I try and spend time outside regularly whether it's walks or going to museums or gardens I find it really helps to clear my mind and make space for creativity.
I love to paint from observation by having objects in front of me, even if I only use them as a loose suggestion! I might have bought fresh flowers or have fruit cut open in front of me. I also take a lot of my own photos while I'm out, perhaps on walks or in botanical gardens, and prefer to print them off rather than looking at them on a screen.
I also try to limit my use of social media. It's so easy to get drawn into the comparison trap where you're always looking at other people’s great work, and then looking down at your empty page and feeling bad. Sometimes the best thing to do is focus on yourself.
I keep all my art materials open and on my desk. I find that if I tidy everything away, it becomes a chore to get them back out again, and I end up putting it off. This way, everything is ready for me to start.
I know this sounds boring, but I love to paint in silence, especially after a busy day. Music or podcasts can be distracting, though I do love a good 80s playlist! I also love rain and thunderstorm sounds, but that’s probably from growing up in rainy England.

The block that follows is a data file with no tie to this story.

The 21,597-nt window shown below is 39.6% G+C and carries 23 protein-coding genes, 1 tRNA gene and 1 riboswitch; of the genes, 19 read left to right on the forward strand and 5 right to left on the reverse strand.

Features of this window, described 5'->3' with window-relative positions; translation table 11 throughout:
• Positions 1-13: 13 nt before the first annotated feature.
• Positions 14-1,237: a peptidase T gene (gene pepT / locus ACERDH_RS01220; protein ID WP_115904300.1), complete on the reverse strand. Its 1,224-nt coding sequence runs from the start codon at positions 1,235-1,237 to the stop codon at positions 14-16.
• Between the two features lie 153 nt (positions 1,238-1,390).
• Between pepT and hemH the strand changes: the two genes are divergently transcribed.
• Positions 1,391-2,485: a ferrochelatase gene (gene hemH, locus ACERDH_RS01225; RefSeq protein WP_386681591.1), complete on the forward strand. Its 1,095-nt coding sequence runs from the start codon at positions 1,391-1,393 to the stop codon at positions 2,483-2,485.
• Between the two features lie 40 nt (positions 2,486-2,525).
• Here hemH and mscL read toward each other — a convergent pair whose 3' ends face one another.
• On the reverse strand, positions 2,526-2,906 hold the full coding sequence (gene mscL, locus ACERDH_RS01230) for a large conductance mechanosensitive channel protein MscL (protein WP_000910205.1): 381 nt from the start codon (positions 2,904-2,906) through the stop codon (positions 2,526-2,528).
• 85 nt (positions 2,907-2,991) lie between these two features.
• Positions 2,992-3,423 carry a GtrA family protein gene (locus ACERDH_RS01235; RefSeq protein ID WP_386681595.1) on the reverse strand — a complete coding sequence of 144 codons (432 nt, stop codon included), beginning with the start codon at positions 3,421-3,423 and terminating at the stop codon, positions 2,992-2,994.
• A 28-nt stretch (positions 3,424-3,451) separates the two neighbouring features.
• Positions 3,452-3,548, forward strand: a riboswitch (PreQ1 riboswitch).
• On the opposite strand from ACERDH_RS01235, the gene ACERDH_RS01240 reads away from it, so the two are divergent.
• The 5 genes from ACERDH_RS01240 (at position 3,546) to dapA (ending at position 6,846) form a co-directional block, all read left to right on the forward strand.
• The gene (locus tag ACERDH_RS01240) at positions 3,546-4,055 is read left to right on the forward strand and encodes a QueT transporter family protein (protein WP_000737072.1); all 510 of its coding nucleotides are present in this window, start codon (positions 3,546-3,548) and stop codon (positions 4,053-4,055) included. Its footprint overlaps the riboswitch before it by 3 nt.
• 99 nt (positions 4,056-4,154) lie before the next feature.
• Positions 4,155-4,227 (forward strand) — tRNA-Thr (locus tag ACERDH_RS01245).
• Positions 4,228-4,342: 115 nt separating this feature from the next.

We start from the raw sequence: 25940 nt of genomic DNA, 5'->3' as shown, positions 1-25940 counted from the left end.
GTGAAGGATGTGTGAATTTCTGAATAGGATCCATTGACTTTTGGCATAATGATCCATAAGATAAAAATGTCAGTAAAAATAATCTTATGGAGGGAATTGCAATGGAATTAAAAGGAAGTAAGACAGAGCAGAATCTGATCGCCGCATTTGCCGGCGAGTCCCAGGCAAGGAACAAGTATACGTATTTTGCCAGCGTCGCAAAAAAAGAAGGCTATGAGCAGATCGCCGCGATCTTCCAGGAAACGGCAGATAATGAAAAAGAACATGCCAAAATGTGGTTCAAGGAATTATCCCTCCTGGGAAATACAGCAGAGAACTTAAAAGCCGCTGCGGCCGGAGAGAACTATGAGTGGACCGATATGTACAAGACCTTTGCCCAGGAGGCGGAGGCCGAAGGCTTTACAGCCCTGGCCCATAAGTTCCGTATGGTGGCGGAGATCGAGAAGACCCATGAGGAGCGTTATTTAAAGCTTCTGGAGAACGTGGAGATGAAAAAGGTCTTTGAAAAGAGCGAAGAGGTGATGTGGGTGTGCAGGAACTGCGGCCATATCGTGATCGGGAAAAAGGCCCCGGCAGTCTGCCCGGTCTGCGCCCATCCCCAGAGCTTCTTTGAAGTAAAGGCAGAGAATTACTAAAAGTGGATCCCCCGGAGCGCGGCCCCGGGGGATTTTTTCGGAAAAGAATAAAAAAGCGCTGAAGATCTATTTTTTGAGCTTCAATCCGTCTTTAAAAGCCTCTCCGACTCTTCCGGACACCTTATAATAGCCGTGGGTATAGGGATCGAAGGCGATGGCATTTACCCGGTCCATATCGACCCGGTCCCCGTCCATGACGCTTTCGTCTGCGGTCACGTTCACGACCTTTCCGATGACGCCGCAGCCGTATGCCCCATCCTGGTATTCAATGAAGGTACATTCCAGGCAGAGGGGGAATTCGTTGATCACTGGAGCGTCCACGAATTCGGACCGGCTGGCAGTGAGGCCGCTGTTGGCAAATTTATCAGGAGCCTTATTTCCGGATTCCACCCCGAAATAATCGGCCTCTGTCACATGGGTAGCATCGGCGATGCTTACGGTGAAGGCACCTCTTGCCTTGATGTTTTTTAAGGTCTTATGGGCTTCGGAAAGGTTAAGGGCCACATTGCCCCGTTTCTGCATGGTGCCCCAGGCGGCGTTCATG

I also like to create an inspirational space to paint in. It could be having paintings, photographs, and postcards up on the wall or having jars of fresh flowers and fruit to snack on in between layers. It could be mementos from holidays, colourful ribbons or antique jars – anything I love, basically.
Finally, I almost always use loose sheets of paper rather than sketchbooks – I can’t be waiting for a piece to dry before I can turn over the page and paint some more!
For me, flow state is relatively elusive. Sometimes it's there almost immediately another times I can paint and paint and get myself frustrated – there are days when I’m just not ‘feeling’ it.